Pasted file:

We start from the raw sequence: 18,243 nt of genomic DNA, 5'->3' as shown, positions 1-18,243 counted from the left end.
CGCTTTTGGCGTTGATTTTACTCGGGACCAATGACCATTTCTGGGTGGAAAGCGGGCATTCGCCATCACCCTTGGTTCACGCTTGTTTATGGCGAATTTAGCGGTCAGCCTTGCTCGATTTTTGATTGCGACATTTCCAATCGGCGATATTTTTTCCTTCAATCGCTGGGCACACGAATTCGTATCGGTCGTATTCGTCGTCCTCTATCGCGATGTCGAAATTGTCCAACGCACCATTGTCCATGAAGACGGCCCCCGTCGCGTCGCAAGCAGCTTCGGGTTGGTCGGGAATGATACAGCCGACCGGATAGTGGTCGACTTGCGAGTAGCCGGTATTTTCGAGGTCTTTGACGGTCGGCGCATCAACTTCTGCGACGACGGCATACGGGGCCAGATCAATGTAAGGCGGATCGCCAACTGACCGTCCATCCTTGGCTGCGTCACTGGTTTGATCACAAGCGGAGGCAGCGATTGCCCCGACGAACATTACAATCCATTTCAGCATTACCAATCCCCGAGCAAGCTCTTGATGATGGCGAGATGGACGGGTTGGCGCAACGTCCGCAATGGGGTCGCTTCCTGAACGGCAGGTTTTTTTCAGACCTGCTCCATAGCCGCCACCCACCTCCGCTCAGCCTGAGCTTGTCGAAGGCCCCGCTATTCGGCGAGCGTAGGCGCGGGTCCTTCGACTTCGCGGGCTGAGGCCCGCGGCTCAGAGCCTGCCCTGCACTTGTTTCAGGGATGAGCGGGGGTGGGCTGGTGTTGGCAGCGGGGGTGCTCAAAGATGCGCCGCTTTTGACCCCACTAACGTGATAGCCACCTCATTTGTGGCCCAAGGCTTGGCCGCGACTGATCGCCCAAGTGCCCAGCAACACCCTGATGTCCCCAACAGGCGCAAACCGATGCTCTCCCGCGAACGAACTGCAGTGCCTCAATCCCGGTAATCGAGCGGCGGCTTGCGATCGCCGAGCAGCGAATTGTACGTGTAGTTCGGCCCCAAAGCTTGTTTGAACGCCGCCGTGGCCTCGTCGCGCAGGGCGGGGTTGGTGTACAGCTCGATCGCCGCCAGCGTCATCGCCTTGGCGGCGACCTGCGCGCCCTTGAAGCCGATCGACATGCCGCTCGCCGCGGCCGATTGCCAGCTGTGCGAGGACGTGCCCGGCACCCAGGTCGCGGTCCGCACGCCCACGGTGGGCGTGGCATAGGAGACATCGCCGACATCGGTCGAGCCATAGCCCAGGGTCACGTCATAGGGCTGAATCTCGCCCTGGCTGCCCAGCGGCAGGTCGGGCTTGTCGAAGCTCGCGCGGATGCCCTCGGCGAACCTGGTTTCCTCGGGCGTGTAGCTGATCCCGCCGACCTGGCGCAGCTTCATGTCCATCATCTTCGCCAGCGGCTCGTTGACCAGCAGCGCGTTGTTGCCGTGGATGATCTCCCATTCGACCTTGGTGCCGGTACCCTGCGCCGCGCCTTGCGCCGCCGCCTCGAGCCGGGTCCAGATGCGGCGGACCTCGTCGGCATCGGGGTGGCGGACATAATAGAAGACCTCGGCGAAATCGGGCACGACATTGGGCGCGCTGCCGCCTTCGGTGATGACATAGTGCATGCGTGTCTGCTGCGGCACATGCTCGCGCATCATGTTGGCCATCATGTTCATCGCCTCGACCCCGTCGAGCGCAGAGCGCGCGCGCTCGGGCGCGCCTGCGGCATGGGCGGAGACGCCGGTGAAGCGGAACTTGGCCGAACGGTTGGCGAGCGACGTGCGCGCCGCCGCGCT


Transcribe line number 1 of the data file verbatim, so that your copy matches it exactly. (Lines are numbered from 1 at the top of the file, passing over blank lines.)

We start from the raw sequence: 18,243 nt of genomic DNA, 5'->3' as shown, positions 1-18,243 counted from the left end.